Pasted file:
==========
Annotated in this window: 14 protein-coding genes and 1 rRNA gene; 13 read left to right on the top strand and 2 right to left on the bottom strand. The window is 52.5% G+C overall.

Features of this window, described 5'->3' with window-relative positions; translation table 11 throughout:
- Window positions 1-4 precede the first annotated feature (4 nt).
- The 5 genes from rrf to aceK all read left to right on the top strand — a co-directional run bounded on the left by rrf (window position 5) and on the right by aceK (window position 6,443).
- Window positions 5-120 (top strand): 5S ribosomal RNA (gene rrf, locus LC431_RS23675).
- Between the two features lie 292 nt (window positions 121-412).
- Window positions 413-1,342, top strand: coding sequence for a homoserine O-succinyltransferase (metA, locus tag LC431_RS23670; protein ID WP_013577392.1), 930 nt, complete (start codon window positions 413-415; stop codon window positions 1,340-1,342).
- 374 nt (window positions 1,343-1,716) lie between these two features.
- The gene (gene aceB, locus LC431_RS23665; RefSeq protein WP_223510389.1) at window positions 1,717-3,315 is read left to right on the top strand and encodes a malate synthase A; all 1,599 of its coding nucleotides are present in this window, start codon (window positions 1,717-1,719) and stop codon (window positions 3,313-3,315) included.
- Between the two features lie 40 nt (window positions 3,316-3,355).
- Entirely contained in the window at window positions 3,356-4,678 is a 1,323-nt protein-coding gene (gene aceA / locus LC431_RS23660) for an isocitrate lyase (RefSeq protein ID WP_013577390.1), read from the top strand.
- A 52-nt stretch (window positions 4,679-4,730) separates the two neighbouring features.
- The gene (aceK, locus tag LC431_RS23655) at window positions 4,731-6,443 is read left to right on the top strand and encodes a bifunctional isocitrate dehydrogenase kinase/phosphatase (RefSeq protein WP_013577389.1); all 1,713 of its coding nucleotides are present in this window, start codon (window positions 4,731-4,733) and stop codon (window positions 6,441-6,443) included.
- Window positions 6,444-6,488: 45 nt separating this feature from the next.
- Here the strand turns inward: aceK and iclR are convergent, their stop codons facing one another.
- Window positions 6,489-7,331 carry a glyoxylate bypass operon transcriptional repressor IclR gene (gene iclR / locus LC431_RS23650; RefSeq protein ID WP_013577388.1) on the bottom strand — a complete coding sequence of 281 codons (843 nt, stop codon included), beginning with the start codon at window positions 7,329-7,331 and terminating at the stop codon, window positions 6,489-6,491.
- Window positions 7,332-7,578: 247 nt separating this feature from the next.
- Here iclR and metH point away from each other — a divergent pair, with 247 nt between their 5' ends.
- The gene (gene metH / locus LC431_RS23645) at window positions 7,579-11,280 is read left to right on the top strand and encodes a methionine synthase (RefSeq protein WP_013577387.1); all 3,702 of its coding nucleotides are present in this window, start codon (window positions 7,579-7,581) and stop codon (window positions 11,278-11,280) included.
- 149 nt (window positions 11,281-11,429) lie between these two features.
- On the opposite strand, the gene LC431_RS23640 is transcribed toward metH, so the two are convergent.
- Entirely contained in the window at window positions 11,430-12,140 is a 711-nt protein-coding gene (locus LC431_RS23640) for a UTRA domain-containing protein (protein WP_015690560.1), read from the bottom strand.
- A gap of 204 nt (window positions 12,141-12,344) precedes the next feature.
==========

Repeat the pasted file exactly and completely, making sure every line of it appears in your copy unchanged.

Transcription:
Annotated in this window: 14 protein-coding genes and 1 rRNA gene; 13 read left to right on the top strand and 2 right to left on the bottom strand. The window is 52.5% G+C overall.

Features of this window, described 5'->3' with window-relative positions; translation table 11 throughout:
- Window positions 1-4 precede the first annotated feature (4 nt).
- The 5 genes from rrf to aceK all read left to right on the top strand — a co-directional run bounded on the left by rrf (window position 5) and on the right by aceK (window position 6,443).
- Window positions 5-120 (top strand): 5S ribosomal RNA (gene rrf, locus LC431_RS23675).
- Between the two features lie 292 nt (window positions 121-412).
- Window positions 413-1,342, top strand: coding sequence for a homoserine O-succinyltransferase (metA, locus tag LC431_RS23670; protein ID WP_013577392.1), 930 nt, complete (start codon window positions 413-415; stop codon window positions 1,340-1,342).
- 374 nt (window positions 1,343-1,716) lie between these two features.
- The gene (gene aceB, locus LC431_RS23665; RefSeq protein WP_223510389.1) at window positions 1,717-3,315 is read left to right on the top strand and encodes a malate synthase A; all 1,599 of its coding nucleotides are present in this window, start codon (window positions 1,717-1,719) and stop codon (window positions 3,313-3,315) included.
- Between the two features lie 40 nt (window positions 3,316-3,355).
- Entirely contained in the window at window positions 3,356-4,678 is a 1,323-nt protein-coding gene (gene aceA / locus LC431_RS23660) for an isocitrate lyase (RefSeq protein ID WP_013577390.1), read from the top strand.
- A 52-nt stretch (window positions 4,679-4,730) separates the two neighbouring features.
- The gene (aceK, locus tag LC431_RS23655) at window positions 4,731-6,443 is read left to right on the top strand and encodes a bifunctional isocitrate dehydrogenase kinase/phosphatase (RefSeq protein WP_013577389.1); all 1,713 of its coding nucleotides are present in this window, start codon (window positions 4,731-4,733) and stop codon (window positions 6,441-6,443) included.
- Window positions 6,444-6,488: 45 nt separating this feature from the next.
- Here the strand turns inward: aceK and iclR are convergent, their stop codons facing one another.
- Window positions 6,489-7,331 carry a glyoxylate bypass operon transcriptional repressor IclR gene (gene iclR / locus LC431_RS23650; RefSeq protein ID WP_013577388.1) on the bottom strand — a complete coding sequence of 281 codons (843 nt, stop codon included), beginning with the start codon at window positions 7,329-7,331 and terminating at the stop codon, window positions 6,489-6,491.
- Window positions 7,332-7,578: 247 nt separating this feature from the next.
- Here iclR and metH point away from each other — a divergent pair, with 247 nt between their 5' ends.
- The gene (gene metH / locus LC431_RS23645) at window positions 7,579-11,280 is read left to right on the top strand and encodes a methionine synthase (RefSeq protein WP_013577387.1); all 3,702 of its coding nucleotides are present in this window, start codon (window positions 7,579-7,581) and stop codon (window positions 11,278-11,280) included.
- 149 nt (window positions 11,281-11,429) lie between these two features.
- On the opposite strand, the gene LC431_RS23640 is transcribed toward metH, so the two are convergent.
- Entirely contained in the window at window positions 11,430-12,140 is a 711-nt protein-coding gene (locus LC431_RS23640) for a UTRA domain-containing protein (protein WP_015690560.1), read from the bottom strand.
- A gap of 204 nt (window positions 12,141-12,344) precedes the next feature.